Martin Luther King Jr, in many scenes in the movie, discusses the wants of the African American people with Lyndon B. Johnson. Johnson, at first, is very resistant to Martin Luther King Jr, he is against changing his policies to only satisfy the African Americans and wishes to not highly decrease his popularity in the White House and demands more or less that King should be on board with their plan, rather than the other way around. Johnson also wanted to continue Kennedy’s legacy because he knew the American people loved the Kennedy family and what Kennedy believed and stood for. So on the surface to the American public he was very supportive of what JFK would have done, which was be hesitant towards anything dealing with civil rights. For it is mainly Johnson’s unwillingness to enforce the rights for African Americans right to vote that powers the Selma march and King. Martin Luther King Jr. consistently confronts Johnson by saying he could effectively make a change and the protesting would cease, if he would just enforce the 1964 voting act. Slowly, as the movie proceeds, there is character progression and growth of Johnson, who becomes strongly influenced by the work of King and his followers instead of focusing on the popularity of himself in office in his day and age he looks forward to the next 20 years, because he believes that African Americans will be able to equally vote in the future so he wants to be a part of making that a reality in his term, and be known for it.

Johnson has many afflictions and difficulties doing this however because of people like J Edgar Hoover and George Wallace. Hoover, in the first five minutes of the movies states a very grim “solution” to Johnson regarding Martin Luther King Jr. by saying “Mister President, you know we can shut men with power down, permanently and unequivocally”. Meaning an assassination would be a quick solution to their “problem”, however Johnson wants King to continue leading the civil rights movement because he is nonviolent, respectful, and cautious. Which is exactly the kind of opposition a president would want if his beliefs and actions or his inactions were being protested and combatted. Hoover then suggests causing a disruption by killing Coretta Scott King, Martin’s wife. Conversely, Johnson does not believe that this will cause any dismantling of his family or the movement like Hoover believes. Johnson does agree with Hoover in some senses, especially when Hoover describes King as a “political and moral degenerate”, so it can be attested that is part of the reason that Johnson doesn’t act sooner when passing another act into law.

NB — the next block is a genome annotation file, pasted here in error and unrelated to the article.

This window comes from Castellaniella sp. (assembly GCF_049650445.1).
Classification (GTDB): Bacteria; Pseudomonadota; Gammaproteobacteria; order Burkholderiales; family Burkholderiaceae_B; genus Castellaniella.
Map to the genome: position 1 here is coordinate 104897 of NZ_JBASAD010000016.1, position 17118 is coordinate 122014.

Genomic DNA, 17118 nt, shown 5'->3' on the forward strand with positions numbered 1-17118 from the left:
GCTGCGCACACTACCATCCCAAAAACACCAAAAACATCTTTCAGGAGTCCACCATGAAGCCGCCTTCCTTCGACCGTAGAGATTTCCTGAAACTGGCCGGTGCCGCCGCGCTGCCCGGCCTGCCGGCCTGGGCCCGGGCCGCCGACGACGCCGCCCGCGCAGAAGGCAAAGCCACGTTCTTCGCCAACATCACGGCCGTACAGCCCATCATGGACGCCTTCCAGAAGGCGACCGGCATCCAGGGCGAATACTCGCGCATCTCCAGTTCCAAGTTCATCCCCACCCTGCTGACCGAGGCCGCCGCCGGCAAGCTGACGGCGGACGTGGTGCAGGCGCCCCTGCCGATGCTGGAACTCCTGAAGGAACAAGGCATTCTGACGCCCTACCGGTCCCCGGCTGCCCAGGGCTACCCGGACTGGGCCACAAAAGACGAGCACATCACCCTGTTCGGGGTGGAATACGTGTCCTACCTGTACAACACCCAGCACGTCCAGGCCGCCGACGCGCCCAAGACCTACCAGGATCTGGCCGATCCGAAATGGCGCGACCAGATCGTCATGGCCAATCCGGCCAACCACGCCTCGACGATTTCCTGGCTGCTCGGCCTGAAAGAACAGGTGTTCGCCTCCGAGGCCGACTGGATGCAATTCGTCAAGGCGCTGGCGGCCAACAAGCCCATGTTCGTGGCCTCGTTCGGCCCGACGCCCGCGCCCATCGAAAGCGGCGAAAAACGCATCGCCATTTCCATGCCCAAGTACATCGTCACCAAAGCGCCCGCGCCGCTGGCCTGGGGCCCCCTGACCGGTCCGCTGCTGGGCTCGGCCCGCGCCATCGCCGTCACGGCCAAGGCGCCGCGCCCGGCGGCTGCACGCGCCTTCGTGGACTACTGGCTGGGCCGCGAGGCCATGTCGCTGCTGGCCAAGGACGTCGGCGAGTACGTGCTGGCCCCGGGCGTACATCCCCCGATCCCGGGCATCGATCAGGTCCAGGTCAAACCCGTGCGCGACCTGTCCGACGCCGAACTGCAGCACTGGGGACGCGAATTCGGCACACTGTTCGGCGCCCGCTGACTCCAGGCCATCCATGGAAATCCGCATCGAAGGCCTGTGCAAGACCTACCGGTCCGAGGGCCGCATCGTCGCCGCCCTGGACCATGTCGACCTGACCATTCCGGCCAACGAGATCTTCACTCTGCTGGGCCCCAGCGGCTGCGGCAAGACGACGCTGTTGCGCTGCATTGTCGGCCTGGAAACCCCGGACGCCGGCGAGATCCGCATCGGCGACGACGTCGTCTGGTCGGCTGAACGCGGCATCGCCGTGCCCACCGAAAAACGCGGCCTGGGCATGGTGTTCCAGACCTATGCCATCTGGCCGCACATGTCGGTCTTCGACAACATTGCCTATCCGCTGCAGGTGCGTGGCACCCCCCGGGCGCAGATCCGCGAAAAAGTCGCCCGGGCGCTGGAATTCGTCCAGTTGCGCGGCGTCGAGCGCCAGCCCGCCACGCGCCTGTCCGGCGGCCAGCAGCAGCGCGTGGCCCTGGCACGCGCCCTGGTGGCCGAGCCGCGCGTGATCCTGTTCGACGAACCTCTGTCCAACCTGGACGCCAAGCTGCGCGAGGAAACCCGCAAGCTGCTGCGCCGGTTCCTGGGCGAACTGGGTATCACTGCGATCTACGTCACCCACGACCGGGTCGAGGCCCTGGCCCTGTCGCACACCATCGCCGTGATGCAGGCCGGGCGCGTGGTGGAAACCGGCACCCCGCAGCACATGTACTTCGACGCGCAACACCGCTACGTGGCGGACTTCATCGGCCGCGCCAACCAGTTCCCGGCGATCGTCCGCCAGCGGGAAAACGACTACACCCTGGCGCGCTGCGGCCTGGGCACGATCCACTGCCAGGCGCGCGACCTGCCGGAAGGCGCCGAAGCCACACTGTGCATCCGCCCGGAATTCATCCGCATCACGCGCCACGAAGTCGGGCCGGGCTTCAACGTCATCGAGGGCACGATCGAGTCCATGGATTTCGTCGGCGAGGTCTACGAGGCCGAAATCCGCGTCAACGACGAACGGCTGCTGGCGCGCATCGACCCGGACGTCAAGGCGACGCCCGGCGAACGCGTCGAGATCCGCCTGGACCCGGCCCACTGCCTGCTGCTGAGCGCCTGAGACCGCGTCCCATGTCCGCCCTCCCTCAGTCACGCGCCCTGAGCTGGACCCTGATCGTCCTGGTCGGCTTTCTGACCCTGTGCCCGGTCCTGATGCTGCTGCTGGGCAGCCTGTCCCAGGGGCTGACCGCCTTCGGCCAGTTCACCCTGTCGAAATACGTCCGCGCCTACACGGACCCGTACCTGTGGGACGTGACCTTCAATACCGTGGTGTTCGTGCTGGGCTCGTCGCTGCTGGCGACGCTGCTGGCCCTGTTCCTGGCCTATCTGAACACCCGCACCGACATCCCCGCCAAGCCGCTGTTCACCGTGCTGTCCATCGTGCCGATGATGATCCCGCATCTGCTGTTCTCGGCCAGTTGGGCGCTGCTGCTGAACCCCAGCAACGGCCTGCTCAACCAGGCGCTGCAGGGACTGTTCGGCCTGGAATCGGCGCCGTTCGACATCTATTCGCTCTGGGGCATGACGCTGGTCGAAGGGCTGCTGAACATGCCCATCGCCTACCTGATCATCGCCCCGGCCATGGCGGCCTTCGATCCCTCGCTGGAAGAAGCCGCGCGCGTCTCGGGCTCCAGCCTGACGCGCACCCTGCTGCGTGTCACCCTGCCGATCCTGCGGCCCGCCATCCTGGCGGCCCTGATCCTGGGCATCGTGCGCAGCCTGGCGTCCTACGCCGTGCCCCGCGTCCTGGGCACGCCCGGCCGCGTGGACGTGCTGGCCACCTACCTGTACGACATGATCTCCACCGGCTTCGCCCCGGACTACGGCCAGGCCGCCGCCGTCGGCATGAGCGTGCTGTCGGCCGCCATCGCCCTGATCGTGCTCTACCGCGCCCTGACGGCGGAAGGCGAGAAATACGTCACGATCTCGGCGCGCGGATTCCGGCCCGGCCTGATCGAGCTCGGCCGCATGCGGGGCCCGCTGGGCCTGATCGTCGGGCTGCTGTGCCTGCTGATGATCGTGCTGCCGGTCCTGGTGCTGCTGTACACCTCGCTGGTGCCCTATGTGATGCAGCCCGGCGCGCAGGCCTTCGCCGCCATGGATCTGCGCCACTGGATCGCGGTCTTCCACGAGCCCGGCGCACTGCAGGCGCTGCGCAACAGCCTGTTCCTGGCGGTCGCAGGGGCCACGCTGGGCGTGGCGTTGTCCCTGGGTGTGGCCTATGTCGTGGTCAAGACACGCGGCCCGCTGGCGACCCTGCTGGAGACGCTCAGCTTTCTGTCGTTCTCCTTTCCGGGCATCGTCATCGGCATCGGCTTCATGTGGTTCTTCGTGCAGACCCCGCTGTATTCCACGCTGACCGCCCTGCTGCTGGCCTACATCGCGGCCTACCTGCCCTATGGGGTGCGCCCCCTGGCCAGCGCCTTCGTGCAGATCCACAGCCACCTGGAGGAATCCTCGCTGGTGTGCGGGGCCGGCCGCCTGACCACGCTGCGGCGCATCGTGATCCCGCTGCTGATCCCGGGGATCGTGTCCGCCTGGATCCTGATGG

In the movie, George Wallace is a stronger advocate for opposition than Hoover, as he consistently challenges Johnsons authority. In the film, there is a scene where Wallace and Johnson sit in the Oval Office and argue about who’s problem the Selma march is. They both deny the fact that it is their problem and blame the other for not solving it. Wallace is easily the most afraid of a negative connotation and reputation, and will do whatever he can to have a clear and positive status in his community. He does not deny the belief that blacks have the right to vote, like any other leader, but goes on to discuss with Johnson that African Americans voting in Alabama will not happen for many years. The depiction of Wallace in the film is extremely accurate, as he is one of the most negative and bigoted characters. After this, in addition to King, Johnson is successful at enacting positive change after being tested by Wallace, as he accomplishes equality for African Americans and their right to vote, by passing the law to enforce their right to vote.